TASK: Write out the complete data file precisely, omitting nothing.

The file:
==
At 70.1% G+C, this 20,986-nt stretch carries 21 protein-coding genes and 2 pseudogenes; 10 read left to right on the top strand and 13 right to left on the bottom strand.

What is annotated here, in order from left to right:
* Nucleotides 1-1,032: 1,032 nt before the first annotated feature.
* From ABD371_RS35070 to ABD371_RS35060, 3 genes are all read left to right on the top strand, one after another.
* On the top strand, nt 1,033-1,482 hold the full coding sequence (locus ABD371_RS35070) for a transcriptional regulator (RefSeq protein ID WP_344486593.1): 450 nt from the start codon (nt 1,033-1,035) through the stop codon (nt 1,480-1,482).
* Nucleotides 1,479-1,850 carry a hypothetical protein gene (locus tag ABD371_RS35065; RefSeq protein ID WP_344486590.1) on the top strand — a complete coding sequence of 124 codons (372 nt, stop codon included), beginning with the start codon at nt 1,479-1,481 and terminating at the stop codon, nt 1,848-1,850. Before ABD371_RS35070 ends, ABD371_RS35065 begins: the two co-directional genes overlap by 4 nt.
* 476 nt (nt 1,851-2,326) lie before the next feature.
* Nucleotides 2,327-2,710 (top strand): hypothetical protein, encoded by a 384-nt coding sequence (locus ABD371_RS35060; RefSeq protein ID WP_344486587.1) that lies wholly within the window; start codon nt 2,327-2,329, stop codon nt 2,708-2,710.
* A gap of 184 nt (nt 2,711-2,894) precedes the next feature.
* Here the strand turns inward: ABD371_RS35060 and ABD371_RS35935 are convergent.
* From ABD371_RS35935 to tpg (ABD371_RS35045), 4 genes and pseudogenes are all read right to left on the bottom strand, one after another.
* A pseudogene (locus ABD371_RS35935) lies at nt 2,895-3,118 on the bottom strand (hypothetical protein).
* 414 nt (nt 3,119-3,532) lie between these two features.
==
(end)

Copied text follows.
At 70.1% G+C, this 20,986-nt stretch carries 21 protein-coding genes and 2 pseudogenes; 10 read left to right on the top strand and 13 right to left on the bottom strand.

What is annotated here, in order from left to right:
* Nucleotides 1-1,032: 1,032 nt before the first annotated feature.
* From ABD371_RS35070 to ABD371_RS35060, 3 genes are all read left to right on the top strand, one after another.
* On the top strand, nt 1,033-1,482 hold the full coding sequence (locus ABD371_RS35070) for a transcriptional regulator (RefSeq protein ID WP_344486593.1): 450 nt from the start codon (nt 1,033-1,035) through the stop codon (nt 1,480-1,482).
* Nucleotides 1,479-1,850 carry a hypothetical protein gene (locus tag ABD371_RS35065; RefSeq protein ID WP_344486590.1) on the top strand — a complete coding sequence of 124 codons (372 nt, stop codon included), beginning with the start codon at nt 1,479-1,481 and terminating at the stop codon, nt 1,848-1,850. Before ABD371_RS35070 ends, ABD371_RS35065 begins: the two co-directional genes overlap by 4 nt.
* 476 nt (nt 1,851-2,326) lie before the next feature.
* Nucleotides 2,327-2,710 (top strand): hypothetical protein, encoded by a 384-nt coding sequence (locus ABD371_RS35060; RefSeq protein ID WP_344486587.1) that lies wholly within the window; start codon nt 2,327-2,329, stop codon nt 2,708-2,710.
* A gap of 184 nt (nt 2,711-2,894) precedes the next feature.
* Here the strand turns inward: ABD371_RS35060 and ABD371_RS35935 are convergent.
* From ABD371_RS35935 to tpg (ABD371_RS35045), 4 genes and pseudogenes are all read right to left on the bottom strand, one after another.
* A pseudogene (locus ABD371_RS35935) lies at nt 2,895-3,118 on the bottom strand (hypothetical protein).
* 414 nt (nt 3,119-3,532) lie between these two features.